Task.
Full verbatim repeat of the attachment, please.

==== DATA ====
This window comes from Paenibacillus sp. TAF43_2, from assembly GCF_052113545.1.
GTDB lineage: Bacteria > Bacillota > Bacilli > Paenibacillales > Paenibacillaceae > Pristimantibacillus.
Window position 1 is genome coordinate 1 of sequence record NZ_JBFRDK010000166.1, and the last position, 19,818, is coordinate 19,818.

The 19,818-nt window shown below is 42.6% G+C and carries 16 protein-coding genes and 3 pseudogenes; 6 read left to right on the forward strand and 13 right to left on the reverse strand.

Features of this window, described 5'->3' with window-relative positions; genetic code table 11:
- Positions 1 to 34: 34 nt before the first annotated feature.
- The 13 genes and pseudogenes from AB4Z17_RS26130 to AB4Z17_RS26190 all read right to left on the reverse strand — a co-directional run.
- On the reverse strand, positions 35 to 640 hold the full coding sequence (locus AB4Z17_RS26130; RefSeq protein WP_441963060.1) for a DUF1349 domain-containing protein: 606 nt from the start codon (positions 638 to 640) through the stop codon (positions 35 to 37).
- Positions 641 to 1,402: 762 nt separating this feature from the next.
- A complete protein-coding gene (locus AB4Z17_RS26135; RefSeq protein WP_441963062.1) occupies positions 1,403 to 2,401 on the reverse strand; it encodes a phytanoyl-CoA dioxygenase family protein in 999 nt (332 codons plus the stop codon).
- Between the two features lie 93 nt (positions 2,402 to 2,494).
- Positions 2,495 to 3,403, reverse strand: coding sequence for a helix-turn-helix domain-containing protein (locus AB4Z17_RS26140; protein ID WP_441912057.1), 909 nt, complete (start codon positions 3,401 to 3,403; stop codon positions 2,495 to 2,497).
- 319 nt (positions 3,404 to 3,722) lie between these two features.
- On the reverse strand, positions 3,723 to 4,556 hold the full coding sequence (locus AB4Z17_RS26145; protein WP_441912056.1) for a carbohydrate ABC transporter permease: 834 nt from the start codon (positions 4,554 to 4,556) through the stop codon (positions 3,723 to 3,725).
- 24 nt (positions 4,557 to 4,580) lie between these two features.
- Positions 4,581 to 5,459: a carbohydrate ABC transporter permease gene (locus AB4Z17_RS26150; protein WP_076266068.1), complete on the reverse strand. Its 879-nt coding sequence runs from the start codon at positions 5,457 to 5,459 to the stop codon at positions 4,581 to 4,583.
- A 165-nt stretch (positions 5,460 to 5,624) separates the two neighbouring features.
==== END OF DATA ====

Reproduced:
This window comes from Paenibacillus sp. TAF43_2, from assembly GCF_052113545.1.
GTDB lineage: Bacteria > Bacillota > Bacilli > Paenibacillales > Paenibacillaceae > Pristimantibacillus.
Window position 1 is genome coordinate 1 of sequence record NZ_JBFRDK010000166.1, and the last position, 19,818, is coordinate 19,818.

The 19,818-nt window shown below is 42.6% G+C and carries 16 protein-coding genes and 3 pseudogenes; 6 read left to right on the forward strand and 13 right to left on the reverse strand.

Features of this window, described 5'->3' with window-relative positions; genetic code table 11:
- Positions 1 to 34: 34 nt before the first annotated feature.
- The 13 genes and pseudogenes from AB4Z17_RS26130 to AB4Z17_RS26190 all read right to left on the reverse strand — a co-directional run.
- On the reverse strand, positions 35 to 640 hold the full coding sequence (locus AB4Z17_RS26130; RefSeq protein WP_441963060.1) for a DUF1349 domain-containing protein: 606 nt from the start codon (positions 638 to 640) through the stop codon (positions 35 to 37).
- Positions 641 to 1,402: 762 nt separating this feature from the next.
- A complete protein-coding gene (locus AB4Z17_RS26135; RefSeq protein WP_441963062.1) occupies positions 1,403 to 2,401 on the reverse strand; it encodes a phytanoyl-CoA dioxygenase family protein in 999 nt (332 codons plus the stop codon).
- Between the two features lie 93 nt (positions 2,402 to 2,494).
- Positions 2,495 to 3,403, reverse strand: coding sequence for a helix-turn-helix domain-containing protein (locus AB4Z17_RS26140; protein ID WP_441912057.1), 909 nt, complete (start codon positions 3,401 to 3,403; stop codon positions 2,495 to 2,497).
- 319 nt (positions 3,404 to 3,722) lie between these two features.
- On the reverse strand, positions 3,723 to 4,556 hold the full coding sequence (locus AB4Z17_RS26145; protein WP_441912056.1) for a carbohydrate ABC transporter permease: 834 nt from the start codon (positions 4,554 to 4,556) through the stop codon (positions 3,723 to 3,725).
- 24 nt (positions 4,557 to 4,580) lie between these two features.
- Positions 4,581 to 5,459: a carbohydrate ABC transporter permease gene (locus AB4Z17_RS26150; protein WP_076266068.1), complete on the reverse strand. Its 879-nt coding sequence runs from the start codon at positions 5,457 to 5,459 to the stop codon at positions 4,581 to 4,583.
- A 165-nt stretch (positions 5,460 to 5,624) separates the two neighbouring features.